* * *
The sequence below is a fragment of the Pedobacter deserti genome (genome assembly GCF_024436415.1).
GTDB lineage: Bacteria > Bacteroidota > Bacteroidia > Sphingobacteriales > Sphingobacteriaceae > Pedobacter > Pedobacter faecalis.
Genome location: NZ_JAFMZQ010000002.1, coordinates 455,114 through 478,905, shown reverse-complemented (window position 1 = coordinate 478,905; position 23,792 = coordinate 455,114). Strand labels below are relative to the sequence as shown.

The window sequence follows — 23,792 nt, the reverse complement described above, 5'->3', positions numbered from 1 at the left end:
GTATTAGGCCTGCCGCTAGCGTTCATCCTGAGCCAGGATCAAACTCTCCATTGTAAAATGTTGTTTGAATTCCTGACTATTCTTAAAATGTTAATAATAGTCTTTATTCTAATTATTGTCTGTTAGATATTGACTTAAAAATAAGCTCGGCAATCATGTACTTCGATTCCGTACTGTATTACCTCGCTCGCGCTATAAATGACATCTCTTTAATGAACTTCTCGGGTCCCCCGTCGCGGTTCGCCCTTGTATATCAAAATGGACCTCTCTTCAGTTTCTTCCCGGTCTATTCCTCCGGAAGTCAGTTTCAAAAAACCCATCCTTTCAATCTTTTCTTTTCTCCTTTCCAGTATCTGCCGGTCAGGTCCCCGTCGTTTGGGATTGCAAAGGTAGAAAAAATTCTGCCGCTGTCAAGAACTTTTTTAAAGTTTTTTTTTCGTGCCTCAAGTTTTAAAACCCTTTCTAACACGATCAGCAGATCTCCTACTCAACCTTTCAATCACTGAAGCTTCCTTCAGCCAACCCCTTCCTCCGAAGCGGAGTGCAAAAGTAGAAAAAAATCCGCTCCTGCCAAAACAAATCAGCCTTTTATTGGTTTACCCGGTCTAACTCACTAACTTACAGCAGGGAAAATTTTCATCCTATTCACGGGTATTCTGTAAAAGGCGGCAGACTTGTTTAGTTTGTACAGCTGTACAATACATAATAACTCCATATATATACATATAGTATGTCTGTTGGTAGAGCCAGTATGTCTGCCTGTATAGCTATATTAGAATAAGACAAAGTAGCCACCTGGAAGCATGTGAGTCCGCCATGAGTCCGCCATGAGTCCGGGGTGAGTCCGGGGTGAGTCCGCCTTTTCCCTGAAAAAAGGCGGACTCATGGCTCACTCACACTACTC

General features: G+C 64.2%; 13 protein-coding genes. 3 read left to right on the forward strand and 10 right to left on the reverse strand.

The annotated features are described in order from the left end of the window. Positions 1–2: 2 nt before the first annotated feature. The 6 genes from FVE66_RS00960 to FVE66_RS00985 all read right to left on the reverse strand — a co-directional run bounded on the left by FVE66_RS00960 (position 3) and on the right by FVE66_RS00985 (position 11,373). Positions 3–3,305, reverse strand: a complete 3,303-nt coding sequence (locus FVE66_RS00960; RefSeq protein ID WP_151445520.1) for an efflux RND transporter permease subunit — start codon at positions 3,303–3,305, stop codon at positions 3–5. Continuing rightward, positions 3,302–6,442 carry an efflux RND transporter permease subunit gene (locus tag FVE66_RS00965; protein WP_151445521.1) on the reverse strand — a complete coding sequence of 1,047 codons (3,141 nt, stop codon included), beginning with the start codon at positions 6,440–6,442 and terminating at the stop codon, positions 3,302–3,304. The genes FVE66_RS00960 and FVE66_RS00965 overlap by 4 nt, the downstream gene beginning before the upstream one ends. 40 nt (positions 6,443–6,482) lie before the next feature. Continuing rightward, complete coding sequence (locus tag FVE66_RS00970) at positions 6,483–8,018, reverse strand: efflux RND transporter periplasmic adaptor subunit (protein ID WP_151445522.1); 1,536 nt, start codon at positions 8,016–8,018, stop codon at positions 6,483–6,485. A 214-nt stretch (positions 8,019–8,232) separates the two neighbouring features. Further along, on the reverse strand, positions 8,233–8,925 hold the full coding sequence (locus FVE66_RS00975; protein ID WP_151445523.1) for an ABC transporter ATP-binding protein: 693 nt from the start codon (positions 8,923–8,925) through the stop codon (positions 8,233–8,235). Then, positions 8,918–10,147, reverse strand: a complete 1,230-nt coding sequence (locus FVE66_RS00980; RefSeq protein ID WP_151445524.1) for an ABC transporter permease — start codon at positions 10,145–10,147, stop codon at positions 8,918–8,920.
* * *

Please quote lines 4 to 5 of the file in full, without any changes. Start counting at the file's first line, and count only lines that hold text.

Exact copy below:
The window sequence follows — 23,792 nt, the reverse complement described above, 5'->3', positions numbered from 1 at the left end:
GTATTAGGCCTGCCGCTAGCGTTCATCCTGAGCCAGGATCAAACTCTCCATTGTAAAATGTTGTTTGAATTCCTGACTATTCTTAAAATGTTAATAATAGTCTTTATTCTAATTATTGTCTGTTAGATATTGACTTAAAAATAAGCTCGGCAATCATGTACTTCGATTCCGTACTGTATTACCTCGCTCGCGCTATAAATGACATCTCTTTAATGAACTTCTCGGGTCCCCCGTCGCGGTTCGCCCTTGTATATCAAAATGGACCTCTCTTCAGTTTCTTCCCGGTCTATTCCTCCGGAAGTCAGTTTCAAAAAACCCATCCTTTCAATCTTTTCTTTTCTCCTTTCCAGTATCTGCCGGTCAGGTCCCCGTCGTTTGGGATTGCAAAGGTAGAAAAAATTCTGCCGCTGTCAAGAACTTTTTTAAAGTTTTTTTTTCGTGCCTCAAGTTTTAAAACCCTTTCTAACACGATCAGCAGATCTCCTACTCAACCTTTCAATCACTGAAGCTTCCTTCAGCCAACCCCTTCCTCCGAAGCGGAGTGCAAAAGTAGAAAAAAATCCGCTCCTGCCAAAACAAATCAGCCTTTTATTGGTTTACCCGGTCTAACTCACTAACTTACAGCAGGGAAAATTTTCATCCTATTCACGGGTATTCTGTAAAAGGCGGCAGACTTGTTTAGTTTGTACAGCTGTACAATACATAATAACTCCATATATATACATATAGTATGTCTGTTGGTAGAGCCAGTATGTCTGCCTGTATAGCTATATTAGAATAAGACAAAGTAGCCACCTGGAAGCATGTGAGTCCGCCATGAGTCCGCCATGAGTCCGGGGTGAGTCCGGGGTGAGTCCGCCTTTTCCCTGAAAAAAGGCGGACTCATGGCTCACTCACACTACTC